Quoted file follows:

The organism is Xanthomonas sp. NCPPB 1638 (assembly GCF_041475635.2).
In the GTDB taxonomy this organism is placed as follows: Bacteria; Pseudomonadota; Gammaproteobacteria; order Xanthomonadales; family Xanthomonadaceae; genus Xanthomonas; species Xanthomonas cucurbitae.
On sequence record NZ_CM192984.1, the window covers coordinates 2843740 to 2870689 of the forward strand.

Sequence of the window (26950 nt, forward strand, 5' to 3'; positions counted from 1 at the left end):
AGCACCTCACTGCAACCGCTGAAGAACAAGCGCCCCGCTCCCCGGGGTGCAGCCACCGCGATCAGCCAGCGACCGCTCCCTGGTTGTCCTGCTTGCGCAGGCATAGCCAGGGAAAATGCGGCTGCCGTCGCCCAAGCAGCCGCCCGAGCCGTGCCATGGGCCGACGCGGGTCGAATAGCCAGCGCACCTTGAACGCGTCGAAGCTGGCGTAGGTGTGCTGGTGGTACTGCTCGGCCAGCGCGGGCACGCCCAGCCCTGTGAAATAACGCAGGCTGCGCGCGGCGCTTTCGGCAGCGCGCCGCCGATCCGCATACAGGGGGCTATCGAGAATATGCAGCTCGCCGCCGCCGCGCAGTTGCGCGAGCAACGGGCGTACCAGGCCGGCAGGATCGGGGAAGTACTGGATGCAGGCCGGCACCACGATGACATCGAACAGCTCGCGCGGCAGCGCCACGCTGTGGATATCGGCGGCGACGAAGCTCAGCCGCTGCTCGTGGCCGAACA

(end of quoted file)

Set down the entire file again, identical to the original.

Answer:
The organism is Xanthomonas sp. NCPPB 1638 (assembly GCF_041475635.2).
In the GTDB taxonomy this organism is placed as follows: Bacteria; Pseudomonadota; Gammaproteobacteria; order Xanthomonadales; family Xanthomonadaceae; genus Xanthomonas; species Xanthomonas cucurbitae.
On sequence record NZ_CM192984.1, the window covers coordinates 2843740 to 2870689 of the forward strand.

Sequence of the window (26950 nt, forward strand, 5' to 3'; positions counted from 1 at the left end):
AGCACCTCACTGCAACCGCTGAAGAACAAGCGCCCCGCTCCCCGGGGTGCAGCCACCGCGATCAGCCAGCGACCGCTCCCTGGTTGTCCTGCTTGCGCAGGCATAGCCAGGGAAAATGCGGCTGCCGTCGCCCAAGCAGCCGCCCGAGCCGTGCCATGGGCCGACGCGGGTCGAATAGCCAGCGCACCTTGAACGCGTCGAAGCTGGCGTAGGTGTGCTGGTGGTACTGCTCGGCCAGCGCGGGCACGCCCAGCCCTGTGAAATAACGCAGGCTGCGCGCGGCGCTTTCGGCAGCGCGCCGCCGATCCGCATACAGGGGGCTATCGAGAATATGCAGCTCGCCGCCGCCGCGCAGTTGCGCGAGCAACGGGCGTACCAGGCCGGCAGGATCGGGGAAGTACTGGATGCAGGCCGGCACCACGATGACATCGAACAGCTCGCGCGGCAGCGCCACGCTGTGGATATCGGCGGCGACGAAGCTCAGCCGCTGCTCGTGGCCGAACA